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Abstract

Objective—To determine whether FIV infection in captive African lions is associated with changes in immune cell variables similar to those detected in domestic cats infected with FIV.

Animals—5 captive African lions naturally infected with FIV (FIV+) and 5 lions not infected with FIV (FIV).

Procedure—Peripheral blood samples were collected from FIV+ lions during annual examinations conducted during a 7-year period and at a single time point from the FIV lions. From results of CBC and flow cytometry, lymphocyte subsets were characterized and compared.

Results—Flow cytometric analysis revealed that the percentage and absolute number of CD4+ and CD8+ T cells were significantly lower in FIV+ lions, compared with these values in FIV– lions. In FIV+ lions, severe depletion in the absolute number of CD4+ and CD8+ T cells was detected, although this did not correlate with clinical signs. Muscle wasting was the most consistent clinical sign of infection.

Conclusions and Clinical Relevance—Results suggest that FIV+ African lions develop lymphocyte deficiencies, including significant decreases in the absolute number of CD4+ and CD8+ T cells; these findings of immune dysfunction are similar to those defined for FIV+ domestic cats. It is important to monitor the number of CD4+ T cells in infected animals as a measure of disease progression. (Am J Vet Res 2003; 64:1293–1300)

Full access
in American Journal of Veterinary Research

Summary

Bronchoalveolar lavage was performed through an endotracheal tube in 34 specific-pathogen-free cats to determine expected values for bronchoalveolar lavage fluid cytologic analysis, using this method of collection. Saline solution for lavage was instilled in 3 separate aliquots at a volume of 5 ml/kg of body weight each. Analysis of sequential aliquots was performed to investigate the differences in cell counts among the 3 fractions. The effect of combining aliquots, including or omitting the first fraction, was evaluated to determine whether all aliquots could be combined for analysis without substantially affecting results.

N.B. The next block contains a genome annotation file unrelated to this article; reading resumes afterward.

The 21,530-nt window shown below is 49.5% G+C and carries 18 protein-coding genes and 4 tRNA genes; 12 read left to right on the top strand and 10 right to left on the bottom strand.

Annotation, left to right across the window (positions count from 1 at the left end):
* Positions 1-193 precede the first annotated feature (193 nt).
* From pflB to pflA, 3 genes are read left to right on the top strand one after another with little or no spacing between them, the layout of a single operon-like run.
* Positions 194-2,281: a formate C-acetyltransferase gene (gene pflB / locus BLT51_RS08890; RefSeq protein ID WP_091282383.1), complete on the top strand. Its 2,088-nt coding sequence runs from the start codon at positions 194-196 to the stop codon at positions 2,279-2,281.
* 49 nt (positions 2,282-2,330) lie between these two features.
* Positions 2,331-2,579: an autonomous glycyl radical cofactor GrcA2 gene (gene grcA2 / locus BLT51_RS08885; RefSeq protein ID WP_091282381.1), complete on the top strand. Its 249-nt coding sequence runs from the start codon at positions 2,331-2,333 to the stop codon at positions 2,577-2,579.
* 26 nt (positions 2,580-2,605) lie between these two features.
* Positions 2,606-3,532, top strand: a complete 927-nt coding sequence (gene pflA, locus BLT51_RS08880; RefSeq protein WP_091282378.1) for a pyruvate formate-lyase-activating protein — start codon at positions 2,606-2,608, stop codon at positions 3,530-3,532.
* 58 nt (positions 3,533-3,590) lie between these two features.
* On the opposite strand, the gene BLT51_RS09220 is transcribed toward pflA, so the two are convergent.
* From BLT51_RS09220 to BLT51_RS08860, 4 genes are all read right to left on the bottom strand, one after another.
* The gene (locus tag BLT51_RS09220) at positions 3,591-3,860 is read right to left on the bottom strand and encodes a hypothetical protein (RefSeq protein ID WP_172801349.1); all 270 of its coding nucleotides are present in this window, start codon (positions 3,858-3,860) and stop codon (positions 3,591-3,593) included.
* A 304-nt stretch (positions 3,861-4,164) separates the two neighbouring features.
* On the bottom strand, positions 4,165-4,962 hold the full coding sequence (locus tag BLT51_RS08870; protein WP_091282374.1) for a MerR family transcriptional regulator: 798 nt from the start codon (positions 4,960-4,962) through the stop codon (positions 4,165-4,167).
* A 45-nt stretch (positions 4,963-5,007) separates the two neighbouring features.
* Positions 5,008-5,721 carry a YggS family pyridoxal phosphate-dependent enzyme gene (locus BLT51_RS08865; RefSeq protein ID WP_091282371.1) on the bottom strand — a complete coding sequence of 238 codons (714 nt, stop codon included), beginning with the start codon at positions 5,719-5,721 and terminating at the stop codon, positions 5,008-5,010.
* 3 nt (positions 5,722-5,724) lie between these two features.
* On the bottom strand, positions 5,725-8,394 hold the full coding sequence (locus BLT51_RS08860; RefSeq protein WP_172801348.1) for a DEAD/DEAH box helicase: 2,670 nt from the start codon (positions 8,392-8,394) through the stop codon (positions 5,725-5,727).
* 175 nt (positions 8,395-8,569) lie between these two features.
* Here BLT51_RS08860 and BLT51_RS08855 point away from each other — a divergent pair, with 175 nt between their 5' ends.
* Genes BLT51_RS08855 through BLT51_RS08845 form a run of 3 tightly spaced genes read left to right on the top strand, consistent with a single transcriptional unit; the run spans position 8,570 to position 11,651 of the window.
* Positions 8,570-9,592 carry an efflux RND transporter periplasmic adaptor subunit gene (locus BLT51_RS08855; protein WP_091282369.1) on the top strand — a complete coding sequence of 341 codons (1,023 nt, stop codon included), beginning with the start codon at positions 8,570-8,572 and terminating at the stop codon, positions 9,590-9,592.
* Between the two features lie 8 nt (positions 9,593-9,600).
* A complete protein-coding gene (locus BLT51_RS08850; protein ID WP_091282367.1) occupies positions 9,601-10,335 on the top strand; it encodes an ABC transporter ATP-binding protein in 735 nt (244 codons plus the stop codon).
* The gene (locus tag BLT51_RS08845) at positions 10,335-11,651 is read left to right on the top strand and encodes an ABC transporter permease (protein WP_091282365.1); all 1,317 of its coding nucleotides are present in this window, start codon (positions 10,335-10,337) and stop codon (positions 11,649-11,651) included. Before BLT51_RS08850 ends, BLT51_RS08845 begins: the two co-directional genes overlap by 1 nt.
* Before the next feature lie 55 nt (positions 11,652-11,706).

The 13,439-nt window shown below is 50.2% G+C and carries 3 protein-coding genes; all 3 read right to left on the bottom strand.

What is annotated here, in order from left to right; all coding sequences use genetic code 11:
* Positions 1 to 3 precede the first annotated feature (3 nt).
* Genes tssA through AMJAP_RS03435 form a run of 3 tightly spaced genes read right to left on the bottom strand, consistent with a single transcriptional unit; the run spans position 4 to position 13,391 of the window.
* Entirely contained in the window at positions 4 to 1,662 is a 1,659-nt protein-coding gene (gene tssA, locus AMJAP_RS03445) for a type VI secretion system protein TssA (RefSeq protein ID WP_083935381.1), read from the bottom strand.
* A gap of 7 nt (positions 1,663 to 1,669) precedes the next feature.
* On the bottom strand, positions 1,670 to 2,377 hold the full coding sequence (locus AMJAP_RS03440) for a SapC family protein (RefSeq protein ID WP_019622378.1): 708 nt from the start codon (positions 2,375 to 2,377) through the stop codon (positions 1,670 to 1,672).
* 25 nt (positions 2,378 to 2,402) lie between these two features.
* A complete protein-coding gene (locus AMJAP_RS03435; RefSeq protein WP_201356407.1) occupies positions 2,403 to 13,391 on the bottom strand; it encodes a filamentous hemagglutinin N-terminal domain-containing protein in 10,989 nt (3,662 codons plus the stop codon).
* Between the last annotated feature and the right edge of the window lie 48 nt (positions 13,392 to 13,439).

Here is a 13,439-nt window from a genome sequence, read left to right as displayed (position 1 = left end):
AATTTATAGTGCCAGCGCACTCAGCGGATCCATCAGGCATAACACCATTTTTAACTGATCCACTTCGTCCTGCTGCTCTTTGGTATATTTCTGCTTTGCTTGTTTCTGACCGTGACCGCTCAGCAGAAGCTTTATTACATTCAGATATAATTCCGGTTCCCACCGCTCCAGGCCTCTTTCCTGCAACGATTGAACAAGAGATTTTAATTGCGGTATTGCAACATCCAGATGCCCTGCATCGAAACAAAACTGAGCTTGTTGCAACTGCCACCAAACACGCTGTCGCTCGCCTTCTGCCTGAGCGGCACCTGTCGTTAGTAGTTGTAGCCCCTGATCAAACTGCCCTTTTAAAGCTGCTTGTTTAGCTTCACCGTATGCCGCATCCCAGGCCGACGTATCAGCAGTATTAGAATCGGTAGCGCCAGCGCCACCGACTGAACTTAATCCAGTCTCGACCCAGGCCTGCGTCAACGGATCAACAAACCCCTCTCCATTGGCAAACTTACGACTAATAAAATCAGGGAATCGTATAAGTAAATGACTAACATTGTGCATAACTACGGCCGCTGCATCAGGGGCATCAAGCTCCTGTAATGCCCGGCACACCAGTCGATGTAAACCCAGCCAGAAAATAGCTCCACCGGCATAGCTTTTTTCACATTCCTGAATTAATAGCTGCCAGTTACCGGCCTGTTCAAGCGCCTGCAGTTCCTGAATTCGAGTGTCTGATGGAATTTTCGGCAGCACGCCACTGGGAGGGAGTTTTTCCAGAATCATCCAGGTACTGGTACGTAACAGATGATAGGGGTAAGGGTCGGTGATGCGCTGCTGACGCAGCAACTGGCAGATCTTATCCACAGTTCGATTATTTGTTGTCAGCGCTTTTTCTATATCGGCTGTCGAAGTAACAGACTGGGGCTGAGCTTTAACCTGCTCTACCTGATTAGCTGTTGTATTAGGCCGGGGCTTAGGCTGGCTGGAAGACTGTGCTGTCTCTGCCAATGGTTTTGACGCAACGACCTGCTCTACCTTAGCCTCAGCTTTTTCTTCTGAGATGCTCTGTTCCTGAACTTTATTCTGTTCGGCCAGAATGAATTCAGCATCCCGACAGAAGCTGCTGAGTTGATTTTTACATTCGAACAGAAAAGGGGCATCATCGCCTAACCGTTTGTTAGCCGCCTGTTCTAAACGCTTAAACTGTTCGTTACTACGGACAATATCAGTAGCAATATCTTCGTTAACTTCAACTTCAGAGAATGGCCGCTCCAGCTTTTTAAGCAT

The total number of nucleated cells retrieved from each cat ranged from 0.9 to 31.1 × 106. Most of these cells were macrophages (78 ± 15%, mean ± sd) and eosinophils (16 ± 14%). The first aliquot had the greatest number of epithelial cells, and the lowest total nucleated cell count and relative and absolute eosinophil counts. Differences among aliquots also were identified for relative and absolute macrophage counts, relative and absolute neutrophil counts, and absolute lymphocyte count. Statistically significant differences were found for many of the cell counts when values from the combination of the second and third aliquots were compared with values from the combination of all 3 aliquots. Magnitude of the differences was small, and these differences were not believed to be of practical consequence.

Free access
in American Journal of Veterinary Research

Objective

To determine whether it was possible to retrieve organisms, by means of bronchoalveolar lavage (BAL), from cats inoculated with Toxoplasma gondii.

Design

Experimental study.

Animals

27 cats. Sixteen of the 27 were experimentally infected with feline immunodeficiency virus.

Procedure

All cats were inoculated with T gondii tachyzoites. Cats were grouped on the basis of feline immunodeficiency virus status and route (IV or intra-arterial) and number of tachyzoites administered. Bronchoalveolar lavage was performed by means of a standard technique. Lavage fluid was evaluated cytologically for tachyzoites.

Results

Clinical signs of toxoplasmosis varied widely among individual cats, but were generally most pronounced in group-1 and -2 cats (n = 5 each) and less pronounced in group-3 (n = 5) cats. Group-4 and -5 cats (n = 6 each) did not have clinical signs of toxoplasmosis. In 14 of the 15 cats in groups 1, 2, and 3, tachyzoites were detected in BAL flu id collected 7 days after inoculation. Tachyzoites were detected 14 days after inoculation in the single cat without tachyzoites 7 days after inoculation. A necropsy was performed on 9 of these cats, and tachyzoites were identified histologically in 4 of the 9. Tachyzoites were not detected in BAL fluid collected 3 days (n = 6) or 7 days (n = 6) after inoculation from the 12 cats in groups 4 and 5. Tachyzoites were not identified histologically in any of these 12 cats.

Clinical Implications

BAL may be useful in the diagnosis of toxoplasmosis. Particularly in cats with signs of pulmonary involvement. (J Am Vet Med Assoc 1997;210:648–650

Free access
in Journal of the American Veterinary Medical Association